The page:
The Recount Experience
The pattern of looking only one way continued into the Florida recount battle. Gore was portrayed as the aggressor trying to overturn the rightful result of Bush’s victory. Little attention was paid to the maneuverings by the Bush campaign to secure the electoral votes in defiance of the will of the voters.
After the recount battle, BBC journalist Greg Palast disclosed how Jeb Bush’s subordinates had mounted an extraordinary effort to purge felons from the voting rolls and knowingly included legitimate voters with similar names and addresses.
The scheme denied the right to vote to a disproportionate number of African-Americans, but there was scant follow-up in the major news media. The Washington Post did not write its matcher of Palast’s work until almost half a year after the election.
Also in the months after the election, the Bush campaign refused to release details about its recount-battle spending, with barely a whimper from the mainstream press.
Now, nearly six months into the Bush presidency, The New York Times discovers that Bush padded his tiny lead through a strategy of letting in questionable overseas votes in his counties while blocking them in pro-Gore counties.
(To add insult to injury, the Bush campaign got five conservatives on the U.S. Supreme Court -- including Thomas and Rehnquist -- to block a statewide Florida recount in December on the grounds that disparate standards would be used in counting the votes, exactly what Bush had done with the overseas ballots.)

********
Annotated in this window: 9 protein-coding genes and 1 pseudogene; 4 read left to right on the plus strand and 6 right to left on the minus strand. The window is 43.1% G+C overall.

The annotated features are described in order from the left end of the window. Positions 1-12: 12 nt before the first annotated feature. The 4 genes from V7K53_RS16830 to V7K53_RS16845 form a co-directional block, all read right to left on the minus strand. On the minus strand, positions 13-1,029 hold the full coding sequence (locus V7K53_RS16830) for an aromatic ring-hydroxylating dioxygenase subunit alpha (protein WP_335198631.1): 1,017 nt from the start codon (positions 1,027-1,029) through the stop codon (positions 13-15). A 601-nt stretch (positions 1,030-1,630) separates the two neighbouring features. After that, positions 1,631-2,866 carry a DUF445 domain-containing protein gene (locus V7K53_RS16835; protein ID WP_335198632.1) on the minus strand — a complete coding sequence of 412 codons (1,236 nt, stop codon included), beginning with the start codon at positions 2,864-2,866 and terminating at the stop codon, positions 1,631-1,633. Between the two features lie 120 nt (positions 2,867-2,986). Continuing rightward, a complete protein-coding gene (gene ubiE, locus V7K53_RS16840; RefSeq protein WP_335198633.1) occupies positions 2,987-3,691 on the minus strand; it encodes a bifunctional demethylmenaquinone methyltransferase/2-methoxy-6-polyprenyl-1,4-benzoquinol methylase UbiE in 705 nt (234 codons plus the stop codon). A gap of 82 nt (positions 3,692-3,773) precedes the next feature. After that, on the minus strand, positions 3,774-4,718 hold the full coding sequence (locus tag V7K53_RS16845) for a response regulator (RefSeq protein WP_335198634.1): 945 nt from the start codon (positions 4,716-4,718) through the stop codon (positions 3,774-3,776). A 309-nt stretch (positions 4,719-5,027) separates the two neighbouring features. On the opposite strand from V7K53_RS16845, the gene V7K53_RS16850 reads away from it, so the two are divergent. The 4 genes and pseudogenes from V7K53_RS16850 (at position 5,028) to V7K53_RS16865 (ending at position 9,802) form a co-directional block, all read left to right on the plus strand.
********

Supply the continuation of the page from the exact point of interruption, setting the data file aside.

What the Future Holds
Yet, as Bush finishes his first six months in the White House, the imbalance in the U.S. news media only worsens.
Fox News has become a leading force in cable news as it dishes out a steady diet of conservative opinions and slanted news coverage.
“Fox News Channel has become a vanity showcase catering to the Angry White Male in his autumn plumage,” observed writer John Wolcott. [Vanity Fair, August 2001]
Bland CNN – now part of the media behemoth AOL Time-Warner – is planning a makeover, presumably to challenge Fox for some of it’s A.W.M. viewers.
Though CNN is sometimes portrayed as the liberal counterweight to Fox, in reality, it gives equal or greater weight to conservative voices, with the “liberals” often represented by centrist journalistic types. By contrast, right-wing columnist Robert Novak does double duty on CNN, giving his opinions and showing up as a reporter.
On the AM dials, Rush Limbaugh and copycat radio opinion hosts continue to rant. The Rev. Sun Myung Moon, with his mysterious source of seemingly unlimited cash, continues to subsidize the Washington Times as a daily voice for harsh attacks on Democrats and strong defenses of the Bush administration. The Wall Street Journal editorial page does the same, not to mention Murdoch’s New York Post and other hard-right publications around the country.
Conservatives also dominate the magazine racks with many of their publications, from the Weekly Standard to American Spectator, heavily subsidized either by right-wing funders or conservative foundations coordinating their spending to get the biggest ideological bang for the buck. [For more details about the conservative media, see "Democrats Dilemma."]